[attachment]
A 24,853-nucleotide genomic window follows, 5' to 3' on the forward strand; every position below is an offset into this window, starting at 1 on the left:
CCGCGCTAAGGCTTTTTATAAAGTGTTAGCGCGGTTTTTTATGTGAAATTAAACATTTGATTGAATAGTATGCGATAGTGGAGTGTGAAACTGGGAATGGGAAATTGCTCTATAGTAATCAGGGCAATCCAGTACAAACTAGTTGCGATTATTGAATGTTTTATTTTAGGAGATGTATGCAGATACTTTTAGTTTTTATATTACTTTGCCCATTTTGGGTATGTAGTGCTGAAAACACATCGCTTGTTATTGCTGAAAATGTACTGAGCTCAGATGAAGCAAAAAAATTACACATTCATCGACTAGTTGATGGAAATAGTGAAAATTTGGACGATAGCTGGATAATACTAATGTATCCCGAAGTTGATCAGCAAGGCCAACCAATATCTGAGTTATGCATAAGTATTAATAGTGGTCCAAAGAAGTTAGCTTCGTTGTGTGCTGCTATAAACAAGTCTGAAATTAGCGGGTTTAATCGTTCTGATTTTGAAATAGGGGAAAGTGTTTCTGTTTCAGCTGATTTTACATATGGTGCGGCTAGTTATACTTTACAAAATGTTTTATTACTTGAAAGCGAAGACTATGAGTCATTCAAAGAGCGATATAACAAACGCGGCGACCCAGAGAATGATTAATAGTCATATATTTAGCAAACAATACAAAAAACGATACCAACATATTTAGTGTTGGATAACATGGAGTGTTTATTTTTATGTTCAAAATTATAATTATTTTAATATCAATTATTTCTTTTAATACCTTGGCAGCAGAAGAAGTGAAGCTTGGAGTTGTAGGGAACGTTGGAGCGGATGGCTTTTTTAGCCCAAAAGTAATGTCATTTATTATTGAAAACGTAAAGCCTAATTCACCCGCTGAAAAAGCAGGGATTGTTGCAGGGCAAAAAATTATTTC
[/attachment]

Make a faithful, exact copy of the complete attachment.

A 24,853-nucleotide genomic window follows, 5' to 3' on the forward strand; every position below is an offset into this window, starting at 1 on the left:
CCGCGCTAAGGCTTTTTATAAAGTGTTAGCGCGGTTTTTTATGTGAAATTAAACATTTGATTGAATAGTATGCGATAGTGGAGTGTGAAACTGGGAATGGGAAATTGCTCTATAGTAATCAGGGCAATCCAGTACAAACTAGTTGCGATTATTGAATGTTTTATTTTAGGAGATGTATGCAGATACTTTTAGTTTTTATATTACTTTGCCCATTTTGGGTATGTAGTGCTGAAAACACATCGCTTGTTATTGCTGAAAATGTACTGAGCTCAGATGAAGCAAAAAAATTACACATTCATCGACTAGTTGATGGAAATAGTGAAAATTTGGACGATAGCTGGATAATACTAATGTATCCCGAAGTTGATCAGCAAGGCCAACCAATATCTGAGTTATGCATAAGTATTAATAGTGGTCCAAAGAAGTTAGCTTCGTTGTGTGCTGCTATAAACAAGTCTGAAATTAGCGGGTTTAATCGTTCTGATTTTGAAATAGGGGAAAGTGTTTCTGTTTCAGCTGATTTTACATATGGTGCGGCTAGTTATACTTTACAAAATGTTTTATTACTTGAAAGCGAAGACTATGAGTCATTCAAAGAGCGATATAACAAACGCGGCGACCCAGAGAATGATTAATAGTCATATATTTAGCAAACAATACAAAAAACGATACCAACATATTTAGTGTTGGATAACATGGAGTGTTTATTTTTATGTTCAAAATTATAATTATTTTAATATCAATTATTTCTTTTAATACCTTGGCAGCAGAAGAAGTGAAGCTTGGAGTTGTAGGGAACGTTGGAGCGGATGGCTTTTTTAGCCCAAAAGTAATGTCATTTATTATTGAAAACGTAAAGCCTAATTCACCCGCTGAAAAAGCAGGGATTGTTGCAGGGCAAAAAATTATTTC